I gave this to my students as their warmup at the beginning of the period.  After a few minutes, I asked if anyone figured any out.  If someone had one correct, I had them write their answer for one of the problems on the board.  I continued that process slowly until a different person had written the answer for each of the problems.  Then, we talked about it.  I explained that they could think of logarithm was another word for exponent.

Then, I passed out notes and we talked about the properties of logs.  For a lot of kids, it only half sunk in.  So, I used symbols and pictures like I do when I teach function notation and factoring.  

How I Teach Properties of Logarithms

I usually make up little doodles on the fly for each of the properties of logs.  I have my kids write them down and make up their own.  I follow this lesson up with a few minutes of whiteboard practice.  My students have also really liked my Expanding and Condensing Logarithmic Expressions Stations Maze after this lesson.

Using symbols and doodles to teach the properties of logs always seems to help my students visualize the properties better.  While it’s important to me that they understand logarithms, I feel that the first example helps with that.  Sometimes, kids need to step back from the algebra to see the overall patterns.  Using symbols and doodles helps.  

Do you do anything interesting when you teach logs?

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Solving Equations INB Pages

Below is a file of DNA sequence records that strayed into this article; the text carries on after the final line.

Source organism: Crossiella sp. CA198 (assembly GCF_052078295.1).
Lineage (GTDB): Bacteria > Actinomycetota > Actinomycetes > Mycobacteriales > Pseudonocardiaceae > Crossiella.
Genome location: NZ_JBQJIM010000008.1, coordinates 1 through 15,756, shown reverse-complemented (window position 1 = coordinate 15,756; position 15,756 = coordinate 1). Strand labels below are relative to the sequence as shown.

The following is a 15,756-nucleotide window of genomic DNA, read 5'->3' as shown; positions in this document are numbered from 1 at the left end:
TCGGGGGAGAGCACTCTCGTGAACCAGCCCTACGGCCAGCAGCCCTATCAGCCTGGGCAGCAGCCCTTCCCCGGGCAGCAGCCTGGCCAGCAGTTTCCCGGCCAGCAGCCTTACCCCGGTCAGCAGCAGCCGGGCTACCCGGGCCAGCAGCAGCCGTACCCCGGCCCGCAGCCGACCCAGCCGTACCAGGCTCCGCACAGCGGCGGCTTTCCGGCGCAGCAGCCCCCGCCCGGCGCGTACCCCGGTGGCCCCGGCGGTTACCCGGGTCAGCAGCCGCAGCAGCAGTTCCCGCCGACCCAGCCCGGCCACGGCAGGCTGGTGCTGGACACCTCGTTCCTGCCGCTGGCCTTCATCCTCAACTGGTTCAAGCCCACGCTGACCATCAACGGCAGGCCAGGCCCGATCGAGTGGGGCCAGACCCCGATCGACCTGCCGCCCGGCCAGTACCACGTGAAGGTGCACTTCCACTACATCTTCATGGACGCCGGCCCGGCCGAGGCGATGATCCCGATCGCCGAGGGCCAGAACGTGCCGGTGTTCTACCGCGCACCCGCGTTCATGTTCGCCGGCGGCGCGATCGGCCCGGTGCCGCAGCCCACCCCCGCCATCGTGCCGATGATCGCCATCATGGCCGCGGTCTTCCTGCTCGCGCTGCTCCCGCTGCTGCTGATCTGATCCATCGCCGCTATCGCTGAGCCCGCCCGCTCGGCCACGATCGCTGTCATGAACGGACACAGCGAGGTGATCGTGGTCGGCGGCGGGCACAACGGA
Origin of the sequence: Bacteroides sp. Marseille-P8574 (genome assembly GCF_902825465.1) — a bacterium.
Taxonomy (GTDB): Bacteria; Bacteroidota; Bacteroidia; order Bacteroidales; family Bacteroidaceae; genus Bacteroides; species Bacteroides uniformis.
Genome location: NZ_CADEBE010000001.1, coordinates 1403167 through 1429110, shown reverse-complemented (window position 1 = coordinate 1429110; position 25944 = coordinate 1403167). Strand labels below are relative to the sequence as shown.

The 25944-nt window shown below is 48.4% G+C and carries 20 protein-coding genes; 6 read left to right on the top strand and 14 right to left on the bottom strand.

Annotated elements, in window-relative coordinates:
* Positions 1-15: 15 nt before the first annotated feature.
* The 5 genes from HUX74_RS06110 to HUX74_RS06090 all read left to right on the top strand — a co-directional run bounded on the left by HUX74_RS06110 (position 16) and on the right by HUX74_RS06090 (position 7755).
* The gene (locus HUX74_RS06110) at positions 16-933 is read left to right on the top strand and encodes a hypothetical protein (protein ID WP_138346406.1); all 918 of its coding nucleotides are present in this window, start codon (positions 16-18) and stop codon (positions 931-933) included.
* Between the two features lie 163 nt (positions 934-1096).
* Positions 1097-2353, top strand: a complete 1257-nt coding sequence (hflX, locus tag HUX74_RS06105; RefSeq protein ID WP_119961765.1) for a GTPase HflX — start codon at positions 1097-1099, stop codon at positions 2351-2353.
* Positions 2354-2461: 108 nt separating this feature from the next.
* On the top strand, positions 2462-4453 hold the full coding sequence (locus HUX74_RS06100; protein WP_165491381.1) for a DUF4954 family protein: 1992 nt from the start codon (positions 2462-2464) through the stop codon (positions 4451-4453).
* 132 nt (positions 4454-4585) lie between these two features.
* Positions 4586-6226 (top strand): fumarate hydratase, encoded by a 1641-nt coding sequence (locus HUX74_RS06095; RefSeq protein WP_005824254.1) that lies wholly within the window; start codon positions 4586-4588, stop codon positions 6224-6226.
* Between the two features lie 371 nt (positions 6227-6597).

11 October 2016
I’m starting to wrap up my solving equations unit in Algebra 1.  My kids are doing well.  This entire unit seemed to be a review from their Pre-Algebra class last year.

First, I created a page for solving two-step equations.  I used the weightlifter as an analogy to keep the sides balanced.  I also added an extra example on the blue post-it at the last minute.  I thought about using the two-step equations page that I designed before, but I didn’t have enough paint samples and I wanted to use the paint samples if I used that page.

Solving Two-Step Equations interactive notebook page

On the next page, I had students do practice.

Solving Two-Step Equations practice interactive notebook page

Then, I used a flip book for Solving Multi-Step Equations.  I don’t have a picture of it though.  I taught multi-step equations over four days.  The first day, I only did examples where they had to combine like terms before solving.  The second day, we did problems with variables on both sides.  The third day, we did examples of variables on both sides, including no solution and identity.  Last, we did problems with lots of fractions.  I think this approach worked.  I’m glad that I spent so much time here.  To sum it all up, we did this graphic organizer.  I think next year, I will do a similar layout, but have them create it themselves.  I can't remember where I found this graphic organizer, so if you know, let me know so I can link it!

equations with variables on both sides graphic organizer for interactive notebooks - algebra 1

The next page was practice with word problems.  I just typed out a few words problems that we did together - nothing fancy.

solving equations word problems practice for interactive notebooks

I did a mid-chapter test for this unit.  Up next were proportions!

Beginning Proofs INB Pages

09 October 2016
I spent longer on my Intro to Proofs Unit than I typically do.  As I mentioned in my post about my Logic Unit, I typically combine logic and proofs into one unit.  After meeting my students and seeing the level they were, I decided to break these units into two and spend a little more time on them.  My students have struggled with proofs this year.  Not any more than usual, but it strikes me that so many students are afraid to write something down for fear of it being wrong.  They’re so afraid of being wrong, that they won’t even try.  It’s sad, and it’s something that we’re working on.